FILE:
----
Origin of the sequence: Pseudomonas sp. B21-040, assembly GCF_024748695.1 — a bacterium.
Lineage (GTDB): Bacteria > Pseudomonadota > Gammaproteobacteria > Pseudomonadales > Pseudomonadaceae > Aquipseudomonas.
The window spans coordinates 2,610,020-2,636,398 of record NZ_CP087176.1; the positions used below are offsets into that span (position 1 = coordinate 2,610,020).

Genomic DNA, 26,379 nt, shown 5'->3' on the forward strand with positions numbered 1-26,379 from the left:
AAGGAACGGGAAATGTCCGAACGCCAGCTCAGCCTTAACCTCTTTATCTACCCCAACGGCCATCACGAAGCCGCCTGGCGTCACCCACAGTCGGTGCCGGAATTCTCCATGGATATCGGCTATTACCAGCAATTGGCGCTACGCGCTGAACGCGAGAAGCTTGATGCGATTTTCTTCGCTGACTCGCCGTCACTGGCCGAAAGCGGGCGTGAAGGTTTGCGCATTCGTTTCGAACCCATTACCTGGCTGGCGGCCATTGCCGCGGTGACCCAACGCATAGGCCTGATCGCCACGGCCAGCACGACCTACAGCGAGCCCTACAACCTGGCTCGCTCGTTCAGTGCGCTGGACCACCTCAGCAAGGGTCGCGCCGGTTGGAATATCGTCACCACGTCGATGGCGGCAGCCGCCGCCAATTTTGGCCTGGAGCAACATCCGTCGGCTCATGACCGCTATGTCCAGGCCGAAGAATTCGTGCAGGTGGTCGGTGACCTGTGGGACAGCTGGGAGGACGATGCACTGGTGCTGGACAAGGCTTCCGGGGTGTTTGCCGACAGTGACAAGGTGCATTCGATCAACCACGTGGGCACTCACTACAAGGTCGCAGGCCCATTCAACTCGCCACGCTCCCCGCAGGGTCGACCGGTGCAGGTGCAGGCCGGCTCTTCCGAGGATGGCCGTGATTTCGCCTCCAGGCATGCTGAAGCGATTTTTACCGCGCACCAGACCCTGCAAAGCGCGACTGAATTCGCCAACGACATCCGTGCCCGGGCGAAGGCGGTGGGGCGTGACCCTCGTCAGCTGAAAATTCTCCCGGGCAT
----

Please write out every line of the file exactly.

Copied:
Origin of the sequence: Pseudomonas sp. B21-040, assembly GCF_024748695.1 — a bacterium.
Lineage (GTDB): Bacteria > Pseudomonadota > Gammaproteobacteria > Pseudomonadales > Pseudomonadaceae > Aquipseudomonas.
The window spans coordinates 2,610,020-2,636,398 of record NZ_CP087176.1; the positions used below are offsets into that span (position 1 = coordinate 2,610,020).

Genomic DNA, 26,379 nt, shown 5'->3' on the forward strand with positions numbered 1-26,379 from the left:
AAGGAACGGGAAATGTCCGAACGCCAGCTCAGCCTTAACCTCTTTATCTACCCCAACGGCCATCACGAAGCCGCCTGGCGTCACCCACAGTCGGTGCCGGAATTCTCCATGGATATCGGCTATTACCAGCAATTGGCGCTACGCGCTGAACGCGAGAAGCTTGATGCGATTTTCTTCGCTGACTCGCCGTCACTGGCCGAAAGCGGGCGTGAAGGTTTGCGCATTCGTTTCGAACCCATTACCTGGCTGGCGGCCATTGCCGCGGTGACCCAACGCATAGGCCTGATCGCCACGGCCAGCACGACCTACAGCGAGCCCTACAACCTGGCTCGCTCGTTCAGTGCGCTGGACCACCTCAGCAAGGGTCGCGCCGGTTGGAATATCGTCACCACGTCGATGGCGGCAGCCGCCGCCAATTTTGGCCTGGAGCAACATCCGTCGGCTCATGACCGCTATGTCCAGGCCGAAGAATTCGTGCAGGTGGTCGGTGACCTGTGGGACAGCTGGGAGGACGATGCACTGGTGCTGGACAAGGCTTCCGGGGTGTTTGCCGACAGTGACAAGGTGCATTCGATCAACCACGTGGGCACTCACTACAAGGTCGCAGGCCCATTCAACTCGCCACGCTCCCCGCAGGGTCGACCGGTGCAGGTGCAGGCCGGCTCTTCCGAGGATGGCCGTGATTTCGCCTCCAGGCATGCTGAAGCGATTTTTACCGCGCACCAGACCCTGCAAAGCGCGACTGAATTCGCCAACGACATCCGTGCCCGGGCGAAGGCGGTGGGGCGTGACCCTCGTCAGCTGAAAATTCTCCCGGGCAT